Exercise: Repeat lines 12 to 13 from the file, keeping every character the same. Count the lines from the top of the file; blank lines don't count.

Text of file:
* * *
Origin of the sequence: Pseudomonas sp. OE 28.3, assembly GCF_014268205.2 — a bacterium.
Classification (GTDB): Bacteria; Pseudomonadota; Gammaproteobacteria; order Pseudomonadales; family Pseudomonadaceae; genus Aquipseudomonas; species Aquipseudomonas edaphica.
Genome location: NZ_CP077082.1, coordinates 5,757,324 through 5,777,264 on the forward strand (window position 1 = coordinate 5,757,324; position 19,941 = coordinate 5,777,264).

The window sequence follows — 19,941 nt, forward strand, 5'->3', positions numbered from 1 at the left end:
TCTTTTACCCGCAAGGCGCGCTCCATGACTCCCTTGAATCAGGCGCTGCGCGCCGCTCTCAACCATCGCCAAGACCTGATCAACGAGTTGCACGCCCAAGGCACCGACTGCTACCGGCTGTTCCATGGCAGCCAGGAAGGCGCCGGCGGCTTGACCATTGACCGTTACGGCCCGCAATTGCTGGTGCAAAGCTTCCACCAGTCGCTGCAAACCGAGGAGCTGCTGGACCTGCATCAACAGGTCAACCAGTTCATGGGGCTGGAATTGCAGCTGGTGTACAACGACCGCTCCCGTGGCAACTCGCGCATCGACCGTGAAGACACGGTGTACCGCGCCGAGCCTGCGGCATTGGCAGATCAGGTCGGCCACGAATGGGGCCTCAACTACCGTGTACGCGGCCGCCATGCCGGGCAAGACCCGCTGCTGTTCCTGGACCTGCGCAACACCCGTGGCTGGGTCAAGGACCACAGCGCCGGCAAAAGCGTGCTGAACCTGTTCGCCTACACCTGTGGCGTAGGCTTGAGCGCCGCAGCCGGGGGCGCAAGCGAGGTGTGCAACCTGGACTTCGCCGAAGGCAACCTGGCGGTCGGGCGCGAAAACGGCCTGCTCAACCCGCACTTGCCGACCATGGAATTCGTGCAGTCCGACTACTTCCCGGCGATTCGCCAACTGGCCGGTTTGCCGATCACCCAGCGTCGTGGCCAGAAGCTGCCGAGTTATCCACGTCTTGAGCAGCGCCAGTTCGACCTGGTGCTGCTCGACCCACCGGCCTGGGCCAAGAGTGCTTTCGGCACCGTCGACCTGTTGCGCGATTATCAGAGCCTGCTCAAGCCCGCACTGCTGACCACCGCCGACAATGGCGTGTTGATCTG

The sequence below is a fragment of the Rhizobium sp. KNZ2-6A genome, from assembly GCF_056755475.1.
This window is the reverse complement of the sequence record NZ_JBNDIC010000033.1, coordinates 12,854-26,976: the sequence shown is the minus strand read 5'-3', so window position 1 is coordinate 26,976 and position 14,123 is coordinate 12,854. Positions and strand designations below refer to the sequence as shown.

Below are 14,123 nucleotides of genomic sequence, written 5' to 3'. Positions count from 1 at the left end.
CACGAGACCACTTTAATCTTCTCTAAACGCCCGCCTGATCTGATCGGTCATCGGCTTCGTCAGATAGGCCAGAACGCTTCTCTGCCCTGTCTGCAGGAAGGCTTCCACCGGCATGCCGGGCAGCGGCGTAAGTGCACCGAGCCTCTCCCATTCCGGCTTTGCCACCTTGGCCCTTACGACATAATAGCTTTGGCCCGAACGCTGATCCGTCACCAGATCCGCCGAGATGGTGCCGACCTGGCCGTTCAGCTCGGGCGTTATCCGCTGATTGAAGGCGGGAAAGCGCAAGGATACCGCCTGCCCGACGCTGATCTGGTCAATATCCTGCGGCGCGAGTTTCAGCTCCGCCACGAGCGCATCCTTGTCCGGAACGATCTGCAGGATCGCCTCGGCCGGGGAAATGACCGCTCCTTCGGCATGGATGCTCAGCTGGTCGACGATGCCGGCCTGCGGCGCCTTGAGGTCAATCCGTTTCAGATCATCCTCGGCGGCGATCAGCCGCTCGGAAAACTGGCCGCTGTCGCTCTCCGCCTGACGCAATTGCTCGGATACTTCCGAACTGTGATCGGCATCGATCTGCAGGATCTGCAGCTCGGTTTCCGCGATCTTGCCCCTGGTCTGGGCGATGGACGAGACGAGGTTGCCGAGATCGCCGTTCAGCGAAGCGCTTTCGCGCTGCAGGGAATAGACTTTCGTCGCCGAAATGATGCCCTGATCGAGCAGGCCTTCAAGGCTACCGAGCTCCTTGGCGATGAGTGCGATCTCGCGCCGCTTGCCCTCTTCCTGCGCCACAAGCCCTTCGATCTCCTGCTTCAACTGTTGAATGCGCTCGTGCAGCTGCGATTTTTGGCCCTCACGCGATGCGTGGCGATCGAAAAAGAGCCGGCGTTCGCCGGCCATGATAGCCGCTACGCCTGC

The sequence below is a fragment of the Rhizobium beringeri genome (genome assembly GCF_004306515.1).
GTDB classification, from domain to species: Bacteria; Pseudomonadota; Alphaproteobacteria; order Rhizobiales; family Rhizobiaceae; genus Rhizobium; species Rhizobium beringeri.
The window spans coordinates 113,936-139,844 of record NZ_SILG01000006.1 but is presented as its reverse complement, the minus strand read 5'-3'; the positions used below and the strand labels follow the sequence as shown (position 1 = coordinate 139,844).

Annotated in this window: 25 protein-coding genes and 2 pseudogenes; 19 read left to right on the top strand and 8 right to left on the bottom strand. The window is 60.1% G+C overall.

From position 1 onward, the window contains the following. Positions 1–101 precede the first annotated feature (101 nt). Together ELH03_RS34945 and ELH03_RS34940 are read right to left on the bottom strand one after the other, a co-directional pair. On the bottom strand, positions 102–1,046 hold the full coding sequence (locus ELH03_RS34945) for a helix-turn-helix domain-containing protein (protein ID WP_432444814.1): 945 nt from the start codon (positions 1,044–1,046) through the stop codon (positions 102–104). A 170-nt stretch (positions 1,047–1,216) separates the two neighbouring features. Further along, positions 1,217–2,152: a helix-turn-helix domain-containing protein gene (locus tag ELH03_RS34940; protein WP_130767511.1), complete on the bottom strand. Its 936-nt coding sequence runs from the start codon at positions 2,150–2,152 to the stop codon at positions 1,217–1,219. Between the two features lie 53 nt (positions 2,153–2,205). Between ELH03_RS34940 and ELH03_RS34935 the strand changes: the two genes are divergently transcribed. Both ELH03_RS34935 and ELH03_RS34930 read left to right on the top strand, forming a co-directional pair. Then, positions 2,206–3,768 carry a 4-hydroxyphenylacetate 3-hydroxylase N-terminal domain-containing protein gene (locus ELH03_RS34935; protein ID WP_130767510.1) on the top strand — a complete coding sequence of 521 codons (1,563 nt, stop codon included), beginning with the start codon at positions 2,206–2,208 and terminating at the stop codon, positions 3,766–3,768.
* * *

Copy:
The window spans coordinates 113,936-139,844 of record NZ_SILG01000006.1 but is presented as its reverse complement, the minus strand read 5'-3'; the positions used below and the strand labels follow the sequence as shown (position 1 = coordinate 139,844).

Annotated in this window: 25 protein-coding genes and 2 pseudogenes; 19 read left to right on the top strand and 8 right to left on the bottom strand. The window is 60.1% G+C overall.